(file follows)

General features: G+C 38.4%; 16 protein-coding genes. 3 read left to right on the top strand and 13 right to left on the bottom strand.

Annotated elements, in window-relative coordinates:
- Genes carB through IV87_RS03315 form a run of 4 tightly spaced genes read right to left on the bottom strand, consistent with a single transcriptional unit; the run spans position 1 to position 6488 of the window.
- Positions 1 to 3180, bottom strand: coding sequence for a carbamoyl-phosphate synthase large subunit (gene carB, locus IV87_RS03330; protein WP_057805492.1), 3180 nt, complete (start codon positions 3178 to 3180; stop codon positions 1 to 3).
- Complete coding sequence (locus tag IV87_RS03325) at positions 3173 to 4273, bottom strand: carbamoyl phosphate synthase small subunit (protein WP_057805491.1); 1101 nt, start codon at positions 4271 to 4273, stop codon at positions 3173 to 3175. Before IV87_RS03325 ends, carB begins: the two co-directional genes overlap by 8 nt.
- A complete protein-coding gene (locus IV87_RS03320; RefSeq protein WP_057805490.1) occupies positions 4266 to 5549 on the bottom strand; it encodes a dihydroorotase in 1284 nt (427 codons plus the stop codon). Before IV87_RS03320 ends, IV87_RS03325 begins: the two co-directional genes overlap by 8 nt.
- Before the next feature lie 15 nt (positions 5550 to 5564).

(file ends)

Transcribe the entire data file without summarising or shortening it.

General features: G+C 38.4%; 16 protein-coding genes. 3 read left to right on the top strand and 13 right to left on the bottom strand.

Annotated elements, in window-relative coordinates:
- Genes carB through IV87_RS03315 form a run of 4 tightly spaced genes read right to left on the bottom strand, consistent with a single transcriptional unit; the run spans position 1 to position 6488 of the window.
- Positions 1 to 3180, bottom strand: coding sequence for a carbamoyl-phosphate synthase large subunit (gene carB, locus IV87_RS03330; protein WP_057805492.1), 3180 nt, complete (start codon positions 3178 to 3180; stop codon positions 1 to 3).
- Complete coding sequence (locus tag IV87_RS03325) at positions 3173 to 4273, bottom strand: carbamoyl phosphate synthase small subunit (protein WP_057805491.1); 1101 nt, start codon at positions 4271 to 4273, stop codon at positions 3173 to 3175. Before IV87_RS03325 ends, carB begins: the two co-directional genes overlap by 8 nt.
- A complete protein-coding gene (locus IV87_RS03320; RefSeq protein WP_057805490.1) occupies positions 4266 to 5549 on the bottom strand; it encodes a dihydroorotase in 1284 nt (427 codons plus the stop codon). Before IV87_RS03320 ends, IV87_RS03325 begins: the two co-directional genes overlap by 8 nt.
- Before the next feature lie 15 nt (positions 5550 to 5564).